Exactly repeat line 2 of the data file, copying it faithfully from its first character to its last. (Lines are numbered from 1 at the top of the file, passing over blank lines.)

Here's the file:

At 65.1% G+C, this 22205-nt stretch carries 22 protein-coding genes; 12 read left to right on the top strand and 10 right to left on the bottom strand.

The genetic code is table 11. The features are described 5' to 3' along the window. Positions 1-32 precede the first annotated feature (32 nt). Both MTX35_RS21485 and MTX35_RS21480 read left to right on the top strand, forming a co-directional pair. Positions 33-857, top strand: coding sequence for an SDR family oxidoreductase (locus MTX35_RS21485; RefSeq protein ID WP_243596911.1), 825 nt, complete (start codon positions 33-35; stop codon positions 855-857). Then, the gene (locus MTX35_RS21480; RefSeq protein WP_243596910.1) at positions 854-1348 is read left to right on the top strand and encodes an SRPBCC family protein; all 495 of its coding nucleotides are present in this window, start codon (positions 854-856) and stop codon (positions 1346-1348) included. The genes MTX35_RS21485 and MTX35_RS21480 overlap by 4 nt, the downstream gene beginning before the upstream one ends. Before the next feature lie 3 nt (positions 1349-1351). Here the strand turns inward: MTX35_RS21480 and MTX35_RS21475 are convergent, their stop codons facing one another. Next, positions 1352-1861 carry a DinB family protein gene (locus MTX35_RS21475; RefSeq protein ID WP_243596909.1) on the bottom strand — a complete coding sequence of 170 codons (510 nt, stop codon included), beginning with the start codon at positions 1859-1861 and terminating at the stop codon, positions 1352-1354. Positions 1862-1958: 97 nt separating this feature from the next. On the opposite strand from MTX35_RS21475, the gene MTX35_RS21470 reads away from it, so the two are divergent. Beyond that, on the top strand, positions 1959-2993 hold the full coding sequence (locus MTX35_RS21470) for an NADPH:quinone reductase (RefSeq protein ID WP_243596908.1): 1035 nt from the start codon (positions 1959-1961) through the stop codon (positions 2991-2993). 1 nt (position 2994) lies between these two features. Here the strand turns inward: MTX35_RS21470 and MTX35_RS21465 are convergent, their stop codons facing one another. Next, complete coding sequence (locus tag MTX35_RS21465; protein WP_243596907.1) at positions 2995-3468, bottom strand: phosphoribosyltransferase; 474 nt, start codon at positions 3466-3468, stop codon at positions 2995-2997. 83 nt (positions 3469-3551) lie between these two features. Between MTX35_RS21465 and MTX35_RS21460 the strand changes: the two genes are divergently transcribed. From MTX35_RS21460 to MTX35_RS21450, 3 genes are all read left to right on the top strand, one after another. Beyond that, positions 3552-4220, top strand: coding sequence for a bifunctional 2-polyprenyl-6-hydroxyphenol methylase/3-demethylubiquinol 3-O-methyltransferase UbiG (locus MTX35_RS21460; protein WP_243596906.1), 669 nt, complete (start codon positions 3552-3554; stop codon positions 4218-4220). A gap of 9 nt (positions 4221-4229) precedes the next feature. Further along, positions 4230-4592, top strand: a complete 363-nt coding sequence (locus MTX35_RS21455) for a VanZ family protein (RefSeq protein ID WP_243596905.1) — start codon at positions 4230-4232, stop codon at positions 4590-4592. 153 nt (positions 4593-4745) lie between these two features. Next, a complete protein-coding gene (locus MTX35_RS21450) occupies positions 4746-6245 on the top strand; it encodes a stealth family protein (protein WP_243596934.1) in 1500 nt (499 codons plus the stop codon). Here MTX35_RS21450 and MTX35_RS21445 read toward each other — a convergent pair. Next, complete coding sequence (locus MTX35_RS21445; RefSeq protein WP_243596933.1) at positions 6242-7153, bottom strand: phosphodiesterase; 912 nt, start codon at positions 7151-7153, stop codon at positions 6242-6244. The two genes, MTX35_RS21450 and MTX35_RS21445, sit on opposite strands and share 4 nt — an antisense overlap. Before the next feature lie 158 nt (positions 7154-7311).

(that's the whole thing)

The genetic code is table 11. The features are described 5' to 3' along the window. Positions 1-32 precede the first annotated feature (32 nt). Both MTX35_RS21485 and MTX35_RS21480 read left to right on the top strand, forming a co-directional pair. Positions 33-857, top strand: coding sequence for an SDR family oxidoreductase (locus MTX35_RS21485; RefSeq protein ID WP_243596911.1), 825 nt, complete (start codon positions 33-35; stop codon positions 855-857). Then, the gene (locus MTX35_RS21480; RefSeq protein WP_243596910.1) at positions 854-1348 is read left to right on the top strand and encodes an SRPBCC family protein; all 495 of its coding nucleotides are present in this window, start codon (positions 854-856) and stop codon (positions 1346-1348) included. The genes MTX35_RS21485 and MTX35_RS21480 overlap by 4 nt, the downstream gene beginning before the upstream one ends. Before the next feature lie 3 nt (positions 1349-1351). Here the strand turns inward: MTX35_RS21480 and MTX35_RS21475 are convergent, their stop codons facing one another. Next, positions 1352-1861 carry a DinB family protein gene (locus MTX35_RS21475; RefSeq protein ID WP_243596909.1) on the bottom strand — a complete coding sequence of 170 codons (510 nt, stop codon included), beginning with the start codon at positions 1859-1861 and terminating at the stop codon, positions 1352-1354. Positions 1862-1958: 97 nt separating this feature from the next. On the opposite strand from MTX35_RS21475, the gene MTX35_RS21470 reads away from it, so the two are divergent. Beyond that, on the top strand, positions 1959-2993 hold the full coding sequence (locus MTX35_RS21470) for an NADPH:quinone reductase (RefSeq protein ID WP_243596908.1): 1035 nt from the start codon (positions 1959-1961) through the stop codon (positions 2991-2993). 1 nt (position 2994) lies between these two features. Here the strand turns inward: MTX35_RS21470 and MTX35_RS21465 are convergent, their stop codons facing one another. Next, complete coding sequence (locus tag MTX35_RS21465; protein WP_243596907.1) at positions 2995-3468, bottom strand: phosphoribosyltransferase; 474 nt, start codon at positions 3466-3468, stop codon at positions 2995-2997. 83 nt (positions 3469-3551) lie between these two features. Between MTX35_RS21465 and MTX35_RS21460 the strand changes: the two genes are divergently transcribed. From MTX35_RS21460 to MTX35_RS21450, 3 genes are all read left to right on the top strand, one after another. Beyond that, positions 3552-4220, top strand: coding sequence for a bifunctional 2-polyprenyl-6-hydroxyphenol methylase/3-demethylubiquinol 3-O-methyltransferase UbiG (locus MTX35_RS21460; protein WP_243596906.1), 669 nt, complete (start codon positions 3552-3554; stop codon positions 4218-4220). A gap of 9 nt (positions 4221-4229) precedes the next feature. Further along, positions 4230-4592, top strand: a complete 363-nt coding sequence (locus MTX35_RS21455) for a VanZ family protein (RefSeq protein ID WP_243596905.1) — start codon at positions 4230-4232, stop codon at positions 4590-4592. 153 nt (positions 4593-4745) lie between these two features. Next, a complete protein-coding gene (locus MTX35_RS21450) occupies positions 4746-6245 on the top strand; it encodes a stealth family protein (protein WP_243596934.1) in 1500 nt (499 codons plus the stop codon). Here MTX35_RS21450 and MTX35_RS21445 read toward each other — a convergent pair. Next, complete coding sequence (locus MTX35_RS21445; RefSeq protein WP_243596933.1) at positions 6242-7153, bottom strand: phosphodiesterase; 912 nt, start codon at positions 7151-7153, stop codon at positions 6242-6244. The two genes, MTX35_RS21450 and MTX35_RS21445, sit on opposite strands and share 4 nt — an antisense overlap. Before the next feature lie 158 nt (positions 7154-7311).